Medal Of Honor Recipient James P. Fleming
by Katie Lange, DoD News
May 18, 2023
Then U.S. Air Force Capt.
James P. Fleming wears his Medal of Honor for an official
portrait on an undisclosed date in 1970. (U.S. Air Force photo)
Helicopter pilots inserted troops and
pulled them out of the jungles of Vietnam on a regular basis during
the war. But then Air Force First Lieutenant James P. Fleming’s refusal to leave
anyone behind during an incident on November 26, 1968 ... set him apart
from the average pilot and earned him the Medal of Honor.
Fleming was born in Sedalia, Missouri, at the end of World War II.
His father had been a military pilot, so Fleming naturally grew
fascinated with service and flying. He joined ROTC while he was at
Washington State University and, upon graduation in 1966, he entered
the Air Force to become a pilot, too.
Fleming was halfway
through fixed-wing pilot training when a call went out for men to
fly helicopters in Vietnam, so he volunteered. After more months of
training, he was sent into combat.
“I was terribly excited to
go,” Fleming said in an interview with the Veterans History Project.
“I wanted to go fly in war.”
A few months into his tour,
Fleming was a first lieutenant and the aircraft commander of a UH-1F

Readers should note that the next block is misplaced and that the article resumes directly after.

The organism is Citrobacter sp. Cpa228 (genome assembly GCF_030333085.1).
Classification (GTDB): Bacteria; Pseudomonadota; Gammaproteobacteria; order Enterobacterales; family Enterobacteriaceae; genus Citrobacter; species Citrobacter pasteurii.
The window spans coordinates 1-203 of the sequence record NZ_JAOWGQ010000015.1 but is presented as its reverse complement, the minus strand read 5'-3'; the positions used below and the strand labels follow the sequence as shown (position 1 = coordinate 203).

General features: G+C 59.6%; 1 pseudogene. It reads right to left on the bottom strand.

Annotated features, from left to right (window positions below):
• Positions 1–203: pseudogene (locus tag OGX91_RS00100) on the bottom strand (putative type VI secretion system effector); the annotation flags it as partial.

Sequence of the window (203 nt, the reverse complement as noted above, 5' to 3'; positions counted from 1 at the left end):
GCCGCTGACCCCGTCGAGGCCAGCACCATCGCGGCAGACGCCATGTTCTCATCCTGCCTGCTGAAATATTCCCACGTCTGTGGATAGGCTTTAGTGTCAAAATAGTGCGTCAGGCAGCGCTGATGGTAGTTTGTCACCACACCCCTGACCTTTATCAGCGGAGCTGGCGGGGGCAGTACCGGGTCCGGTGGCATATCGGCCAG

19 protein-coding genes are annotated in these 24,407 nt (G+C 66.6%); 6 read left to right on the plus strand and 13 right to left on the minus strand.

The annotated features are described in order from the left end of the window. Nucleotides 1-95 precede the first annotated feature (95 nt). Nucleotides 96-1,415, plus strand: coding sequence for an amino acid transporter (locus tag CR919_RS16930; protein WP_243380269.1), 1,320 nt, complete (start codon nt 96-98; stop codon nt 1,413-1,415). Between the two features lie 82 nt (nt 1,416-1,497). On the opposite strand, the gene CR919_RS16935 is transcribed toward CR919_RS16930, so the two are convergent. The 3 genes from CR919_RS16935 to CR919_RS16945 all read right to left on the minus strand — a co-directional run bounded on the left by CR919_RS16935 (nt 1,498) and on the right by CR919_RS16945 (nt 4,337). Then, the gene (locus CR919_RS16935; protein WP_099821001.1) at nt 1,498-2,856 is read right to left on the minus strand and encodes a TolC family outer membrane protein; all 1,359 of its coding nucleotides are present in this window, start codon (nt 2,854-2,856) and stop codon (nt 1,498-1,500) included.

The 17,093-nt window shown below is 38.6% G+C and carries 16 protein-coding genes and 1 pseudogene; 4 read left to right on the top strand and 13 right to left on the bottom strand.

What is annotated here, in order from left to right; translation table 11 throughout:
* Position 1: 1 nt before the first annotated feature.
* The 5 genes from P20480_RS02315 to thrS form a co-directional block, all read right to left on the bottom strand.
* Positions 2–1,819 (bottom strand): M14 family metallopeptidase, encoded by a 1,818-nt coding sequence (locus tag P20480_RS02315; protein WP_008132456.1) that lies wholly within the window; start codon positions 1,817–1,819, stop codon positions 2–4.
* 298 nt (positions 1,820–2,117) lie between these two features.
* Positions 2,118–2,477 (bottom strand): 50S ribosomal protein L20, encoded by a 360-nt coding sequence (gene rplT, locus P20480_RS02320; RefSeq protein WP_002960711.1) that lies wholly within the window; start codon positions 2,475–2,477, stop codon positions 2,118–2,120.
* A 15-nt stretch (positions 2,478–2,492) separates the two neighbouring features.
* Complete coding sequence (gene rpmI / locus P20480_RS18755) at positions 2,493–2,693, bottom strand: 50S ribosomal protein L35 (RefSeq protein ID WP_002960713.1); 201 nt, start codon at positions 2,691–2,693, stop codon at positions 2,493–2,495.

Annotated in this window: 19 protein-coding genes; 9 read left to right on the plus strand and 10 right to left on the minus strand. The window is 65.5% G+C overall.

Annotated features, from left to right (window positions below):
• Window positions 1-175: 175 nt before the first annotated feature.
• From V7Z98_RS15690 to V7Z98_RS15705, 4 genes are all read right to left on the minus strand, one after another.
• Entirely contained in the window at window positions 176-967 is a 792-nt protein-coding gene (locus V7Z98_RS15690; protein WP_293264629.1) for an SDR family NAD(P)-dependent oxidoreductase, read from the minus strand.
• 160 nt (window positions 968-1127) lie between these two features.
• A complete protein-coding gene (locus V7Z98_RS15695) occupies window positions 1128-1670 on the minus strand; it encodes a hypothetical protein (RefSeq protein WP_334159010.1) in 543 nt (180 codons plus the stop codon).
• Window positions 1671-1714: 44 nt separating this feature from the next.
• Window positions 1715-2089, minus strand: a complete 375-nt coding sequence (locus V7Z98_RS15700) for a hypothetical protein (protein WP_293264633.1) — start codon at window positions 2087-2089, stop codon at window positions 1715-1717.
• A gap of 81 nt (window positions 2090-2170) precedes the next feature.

Iroquois transport helicopter that was part of the 20th Special
Operations Squadron based out of Nha Trang Air Base. Their mission:
to support troops sent into volatile areas of Vietnam along the
On Nov. 26, 1968, Fleming flew to the aid
of a seven-man team of Army Green Berets on a reconnaissance patrol.
They had been compromised while spying on enemy troops and were in
danger of being overrun by a large, heavily armed enemy, which
chased them to a riverbank.
U.S. Air Force UH-1F Iroquois helicopters insert special operations teams into Cambodia during the Vietnam War. (U.S.
U.S. Air Force photo)
Fleming knew one rescue
helicopter had already been downed by enemy fire, as he watched it
happen. But he searched for the missing patrol anyway, disregarding
his own safety while dangerously low on fuel. Enemy fire crashed
through his chopper’s windshield before he finally found the Green
Berets wading into the river water, trying to escape the onslaught
Fleming found a way to hover his helicopter
right above the riverbank so one of his crew members could grab the
Green Berets, pulling them out of the water one by one. The last man
on the team practically had to jump into the chopper right before
they took off.
Despite continued fire in their direction,
Fleming made it out of the fray. All seven men on the recon patrol
made it out alive, thanks to his unwavering desire to bring everyone
About a month later, Fleming was injured and evacuated
to Japan. When he returned to Vietnam a few months later, he was
surprised to hear he was going home – he’d been named a recipient of
the Medal of Honor.
Fleming received the nation’s highest
military award for valor from President Richard Nixon at a ceremony
at the White House on May 14, 1970.
Fleming spent a total of
30 years in the Air Force, retiring as a colonel in 1996.
and his wife currently live in Washington. They had three children,
including a son who joined the Marines and served in Afghanistan.
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